aniination j gitive slave enactment. The time has arrived
j when men should be judged by their ictimi.t. by
their moral and political conduct, rather than In
vent ! prejudices attached to a n irue or sect, l'cr-ccu-a
tion never did, and never will reform mankind,
I Sold-di intolerance may find a habitation in the
hearts of men who -vould wield tho power of lyr
say annv over their I'e!lov-:i.c: , who nro the apologists
of Slavery, who would protect that institution t rum
j examination, nod shield it fmni discussion: but it
is opposed to that Philanthropy, that Patriotism,
! that Christianity, on which the hopes and expecta
I'ongiess, lions of the American people arc based. The lat
plicit j iiude and longitude of birth, iir the shade id com
muasure plexion, may have constituted, tho criterion by
which men in the darker ages of the world based
their estimate of-ninral and political worth; but
! the people of tho United States, iu this middle of
the Nineteenth century, are far more d'sposcd to
j look nt the intelligence, tho moral principles, the
I sound judgment, tlio philanthropy, the patriotism,
the M w, in all bis moral and political character,
ns the rule by which to estimate tho degree of coii
passage, lidencc to which be is entitled,
are held in degrading bondage bought nnd sold
likr brums in the market.
That the peoplo id' the freo .States will tolerate
a secret society based upon Hindi principle.-!, I cer
tainly havo neither expectation nor fears; nnd
tho attempts they nro putting forth to excite, preju
dices against foreigners who, driven from their na-:
tivo laud hv oppression, 001110 here with nn uiulv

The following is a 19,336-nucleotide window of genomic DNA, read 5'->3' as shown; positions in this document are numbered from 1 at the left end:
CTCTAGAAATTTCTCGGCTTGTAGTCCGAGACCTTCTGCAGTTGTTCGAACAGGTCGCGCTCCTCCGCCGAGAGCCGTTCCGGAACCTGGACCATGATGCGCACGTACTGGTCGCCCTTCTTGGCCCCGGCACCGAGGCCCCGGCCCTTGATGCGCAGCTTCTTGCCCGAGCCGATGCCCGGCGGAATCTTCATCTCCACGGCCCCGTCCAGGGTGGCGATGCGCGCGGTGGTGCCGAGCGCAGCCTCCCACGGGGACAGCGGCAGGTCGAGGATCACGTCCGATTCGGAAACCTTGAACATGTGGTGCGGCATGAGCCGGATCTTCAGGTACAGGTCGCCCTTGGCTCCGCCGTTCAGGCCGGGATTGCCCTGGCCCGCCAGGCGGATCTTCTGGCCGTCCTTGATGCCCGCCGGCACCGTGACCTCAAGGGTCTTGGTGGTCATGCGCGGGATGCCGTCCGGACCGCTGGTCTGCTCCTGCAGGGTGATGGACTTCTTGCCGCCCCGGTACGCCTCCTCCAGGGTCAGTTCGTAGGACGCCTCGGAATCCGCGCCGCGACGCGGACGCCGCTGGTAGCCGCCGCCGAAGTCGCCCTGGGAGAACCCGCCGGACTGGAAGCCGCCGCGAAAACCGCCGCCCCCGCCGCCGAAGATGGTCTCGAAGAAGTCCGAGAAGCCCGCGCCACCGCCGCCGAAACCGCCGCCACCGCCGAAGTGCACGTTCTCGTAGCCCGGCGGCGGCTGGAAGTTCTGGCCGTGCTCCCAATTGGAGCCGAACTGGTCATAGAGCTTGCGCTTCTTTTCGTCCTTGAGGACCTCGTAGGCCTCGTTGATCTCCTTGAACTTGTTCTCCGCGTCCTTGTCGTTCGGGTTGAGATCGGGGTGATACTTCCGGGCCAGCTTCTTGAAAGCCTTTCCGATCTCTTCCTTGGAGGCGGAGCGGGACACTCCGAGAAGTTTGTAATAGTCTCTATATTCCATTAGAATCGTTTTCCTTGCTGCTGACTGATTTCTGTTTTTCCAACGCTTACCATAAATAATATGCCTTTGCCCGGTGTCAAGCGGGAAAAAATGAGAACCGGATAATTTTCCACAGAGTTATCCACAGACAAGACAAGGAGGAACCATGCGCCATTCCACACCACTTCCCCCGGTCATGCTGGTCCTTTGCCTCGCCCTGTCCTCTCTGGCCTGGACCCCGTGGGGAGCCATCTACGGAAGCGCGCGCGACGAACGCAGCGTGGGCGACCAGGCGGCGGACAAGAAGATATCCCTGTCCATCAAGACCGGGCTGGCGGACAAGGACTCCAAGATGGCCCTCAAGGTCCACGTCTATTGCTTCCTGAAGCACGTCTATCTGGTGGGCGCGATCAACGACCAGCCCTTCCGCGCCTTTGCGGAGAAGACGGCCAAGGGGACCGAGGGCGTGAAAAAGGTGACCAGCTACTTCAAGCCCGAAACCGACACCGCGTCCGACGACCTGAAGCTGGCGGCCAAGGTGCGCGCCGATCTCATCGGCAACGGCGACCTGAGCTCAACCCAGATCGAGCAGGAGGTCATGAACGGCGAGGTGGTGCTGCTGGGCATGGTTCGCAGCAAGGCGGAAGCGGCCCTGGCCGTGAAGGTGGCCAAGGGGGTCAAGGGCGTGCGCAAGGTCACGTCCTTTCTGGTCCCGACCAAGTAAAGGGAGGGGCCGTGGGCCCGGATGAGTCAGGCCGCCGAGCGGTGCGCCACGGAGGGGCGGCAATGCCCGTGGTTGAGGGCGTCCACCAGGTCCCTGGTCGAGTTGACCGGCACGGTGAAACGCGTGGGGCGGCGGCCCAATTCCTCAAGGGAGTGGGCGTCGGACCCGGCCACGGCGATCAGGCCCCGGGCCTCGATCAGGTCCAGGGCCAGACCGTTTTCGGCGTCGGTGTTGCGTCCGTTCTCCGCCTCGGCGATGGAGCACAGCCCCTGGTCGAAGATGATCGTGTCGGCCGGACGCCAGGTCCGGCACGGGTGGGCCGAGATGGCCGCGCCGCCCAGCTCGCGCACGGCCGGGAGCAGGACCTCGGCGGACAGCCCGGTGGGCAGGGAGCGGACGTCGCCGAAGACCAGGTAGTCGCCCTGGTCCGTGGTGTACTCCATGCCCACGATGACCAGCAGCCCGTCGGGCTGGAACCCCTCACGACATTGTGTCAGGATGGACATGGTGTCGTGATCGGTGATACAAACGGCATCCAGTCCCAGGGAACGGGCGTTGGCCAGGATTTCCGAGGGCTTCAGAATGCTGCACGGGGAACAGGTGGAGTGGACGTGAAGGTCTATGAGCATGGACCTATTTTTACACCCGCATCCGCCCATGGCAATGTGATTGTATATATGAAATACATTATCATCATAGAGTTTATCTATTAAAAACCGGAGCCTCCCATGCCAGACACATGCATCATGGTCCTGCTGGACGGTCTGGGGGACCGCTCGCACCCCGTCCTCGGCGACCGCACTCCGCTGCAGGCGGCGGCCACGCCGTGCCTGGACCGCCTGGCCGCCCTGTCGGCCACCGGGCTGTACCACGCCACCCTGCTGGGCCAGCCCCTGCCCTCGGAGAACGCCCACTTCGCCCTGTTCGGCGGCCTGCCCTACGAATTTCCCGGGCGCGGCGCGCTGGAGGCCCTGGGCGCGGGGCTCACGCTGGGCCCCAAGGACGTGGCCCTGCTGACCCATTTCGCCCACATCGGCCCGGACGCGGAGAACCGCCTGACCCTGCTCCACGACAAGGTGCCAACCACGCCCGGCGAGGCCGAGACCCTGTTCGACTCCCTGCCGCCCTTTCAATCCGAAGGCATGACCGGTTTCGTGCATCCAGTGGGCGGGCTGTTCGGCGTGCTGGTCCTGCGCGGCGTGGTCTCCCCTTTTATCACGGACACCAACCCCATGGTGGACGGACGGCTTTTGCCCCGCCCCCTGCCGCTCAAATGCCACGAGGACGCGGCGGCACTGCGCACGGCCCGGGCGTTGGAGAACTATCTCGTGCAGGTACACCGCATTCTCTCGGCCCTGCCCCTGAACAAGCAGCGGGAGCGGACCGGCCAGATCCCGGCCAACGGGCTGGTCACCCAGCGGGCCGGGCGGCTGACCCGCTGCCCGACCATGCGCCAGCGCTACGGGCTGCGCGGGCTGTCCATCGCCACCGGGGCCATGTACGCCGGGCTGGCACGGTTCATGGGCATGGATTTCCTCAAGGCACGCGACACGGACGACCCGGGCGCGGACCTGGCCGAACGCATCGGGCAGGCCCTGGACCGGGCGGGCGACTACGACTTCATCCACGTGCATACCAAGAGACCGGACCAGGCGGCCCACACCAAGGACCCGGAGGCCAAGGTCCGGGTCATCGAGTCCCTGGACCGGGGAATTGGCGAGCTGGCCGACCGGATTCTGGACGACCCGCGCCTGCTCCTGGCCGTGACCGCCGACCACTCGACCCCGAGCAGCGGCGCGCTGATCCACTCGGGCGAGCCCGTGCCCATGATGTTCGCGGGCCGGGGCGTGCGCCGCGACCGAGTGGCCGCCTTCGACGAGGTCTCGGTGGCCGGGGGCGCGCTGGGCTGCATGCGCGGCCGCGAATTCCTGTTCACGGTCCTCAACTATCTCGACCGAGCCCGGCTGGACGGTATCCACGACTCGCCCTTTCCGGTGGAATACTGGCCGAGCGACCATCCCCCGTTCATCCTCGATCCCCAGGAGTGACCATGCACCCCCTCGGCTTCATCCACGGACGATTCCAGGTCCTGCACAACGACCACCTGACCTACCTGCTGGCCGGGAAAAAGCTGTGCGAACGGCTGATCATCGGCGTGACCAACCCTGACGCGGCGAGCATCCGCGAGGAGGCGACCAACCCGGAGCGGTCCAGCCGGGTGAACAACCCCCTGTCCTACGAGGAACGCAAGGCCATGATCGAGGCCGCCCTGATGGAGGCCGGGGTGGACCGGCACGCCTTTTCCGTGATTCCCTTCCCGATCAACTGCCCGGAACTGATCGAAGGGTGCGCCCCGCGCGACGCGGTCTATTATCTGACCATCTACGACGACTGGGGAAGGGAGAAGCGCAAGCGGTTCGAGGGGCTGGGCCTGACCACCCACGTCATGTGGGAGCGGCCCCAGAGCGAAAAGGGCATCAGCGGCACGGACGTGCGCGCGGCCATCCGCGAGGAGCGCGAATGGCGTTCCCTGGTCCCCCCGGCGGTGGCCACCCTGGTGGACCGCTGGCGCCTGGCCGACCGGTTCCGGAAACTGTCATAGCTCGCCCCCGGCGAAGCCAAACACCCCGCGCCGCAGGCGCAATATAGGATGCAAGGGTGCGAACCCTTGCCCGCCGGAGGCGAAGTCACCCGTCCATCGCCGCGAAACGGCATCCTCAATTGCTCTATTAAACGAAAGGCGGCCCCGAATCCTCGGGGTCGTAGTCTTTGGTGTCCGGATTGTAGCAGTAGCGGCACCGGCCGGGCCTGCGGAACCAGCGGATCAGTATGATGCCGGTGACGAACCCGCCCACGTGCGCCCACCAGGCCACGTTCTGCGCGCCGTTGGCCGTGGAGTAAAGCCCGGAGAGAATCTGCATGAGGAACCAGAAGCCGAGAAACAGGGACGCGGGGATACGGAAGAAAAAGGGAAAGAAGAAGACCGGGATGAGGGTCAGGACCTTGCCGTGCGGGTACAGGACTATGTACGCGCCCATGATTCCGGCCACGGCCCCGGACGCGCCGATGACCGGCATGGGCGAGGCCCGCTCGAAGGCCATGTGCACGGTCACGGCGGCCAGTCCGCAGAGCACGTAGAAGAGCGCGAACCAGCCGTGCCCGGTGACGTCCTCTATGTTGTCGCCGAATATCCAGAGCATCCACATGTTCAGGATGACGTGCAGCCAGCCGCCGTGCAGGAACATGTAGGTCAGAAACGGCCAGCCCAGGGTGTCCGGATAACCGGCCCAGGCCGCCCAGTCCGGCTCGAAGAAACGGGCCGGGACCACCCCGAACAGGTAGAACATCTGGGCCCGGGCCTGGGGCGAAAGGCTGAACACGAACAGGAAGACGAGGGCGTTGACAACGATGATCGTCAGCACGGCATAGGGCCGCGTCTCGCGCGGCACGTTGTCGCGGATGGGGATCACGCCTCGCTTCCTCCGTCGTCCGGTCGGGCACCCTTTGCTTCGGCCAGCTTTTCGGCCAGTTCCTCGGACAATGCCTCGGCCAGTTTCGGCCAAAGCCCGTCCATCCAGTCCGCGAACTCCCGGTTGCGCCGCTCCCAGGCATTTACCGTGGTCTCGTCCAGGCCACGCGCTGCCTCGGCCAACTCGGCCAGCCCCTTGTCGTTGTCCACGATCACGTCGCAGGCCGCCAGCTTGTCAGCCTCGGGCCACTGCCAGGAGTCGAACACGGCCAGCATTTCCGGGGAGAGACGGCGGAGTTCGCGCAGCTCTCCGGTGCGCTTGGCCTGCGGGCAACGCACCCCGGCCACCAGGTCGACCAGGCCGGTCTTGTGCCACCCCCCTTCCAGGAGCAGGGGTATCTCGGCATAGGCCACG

, , . l', , .- -i if . i
1 do not suv that the law rospp tini chnrcli pron-
.crtv mnv nut ho improved, or that foreign crimi
mils ought not to be- excluded fi i nor shores : or I
that we may not greatly amend our laws in other I
repo;ts eon. ermng foreigners, lint 1 do su v, that
in amending those I aw, I would net ns much for!
the benefit nf theso foreigners who reside among
u, as I would for that ot our native born popul-i '
tion ; I regard (lie foreigner as a man and a hrutlt-,
and would do by loin as I would desire him to
do by mo under like circumstances.
I would not exclude the naturali.cd foreigner
from office. I would leave the people, under the
institution, to elect whoever they may regard as
the best (nullified. I would t the questions of on-'
. Oil... O I;..... .I.. - . r
other fixe States, seized and sold into intcrinina-
bio Slavery : nve, they not only remain riniet un-
der such insults but insist that tlio people shall
J. R. GIDDINGS.
A CONTRAST---COMITY BETWEEN STATES
A CONTRAST---COMITY BETWEEN STATES---ABOLITIONIST RODE ON A RAIL.
GREENSBORO, Ga., March 18, 1855.
, to follow, and if I could bo of any service to tcn
.f : der it, he nppearing to be a stranger as well us
H.n lliv. iikilii.1i liniil.1 c . l OCJf SH
i here was a disgraceful mob here on Saturday.
the 17th. I was attracted by a crowd on the pi iii-'
cipal street. Un drawing near, 1 saw a youii ' man
about '2- years old standing in the midst oftho"".
crow d. Thev were a:-kiu ' his name, which it an-1
pcarcd he declined giung. 1 inquired of a by
stander what the excitement was. Hu informed
me the y mug man had declared himself to I
Ab..liih nist, and it not agreeing with tho
incuts of the people, they had a notion to mob him
Ho was b Id to leave the place, but lie dei-linn
aoiiie sum, iiang mm : " lar and leather him :
' Hide him on a rail!" Others, mure moderate
proposed to send him from tow n. All were iu fa-j
vor of his leaving ; and those that were tho least i
excited, advised him to leave. Ho said ho was
1 saw him leave tho crowd, and go to tho Hotel.
Soon he came out and walked past the crowd cning!
iu the direction of tho depot. Tho leader of tl
mnb.vt dio( I was told was theSheriff, swore he should
leave, and went iu chaso of him, followed by
Not knnwilif what thev mi?ht do. I enneluded
myself. On my way I passe 1 some young ladies
j indents of the Female College. They inquired
I ... 1... ..-.i tl.ix .....t,..!. I n .. u .. .....1 .. 'ri
there is an Abolitionist in town." I n.issed on n..,l
. .. . .. . .
found him in front of a minister's dwelling. As
.... 1 -.l I ...1.1 1.....1.... 1 1 . .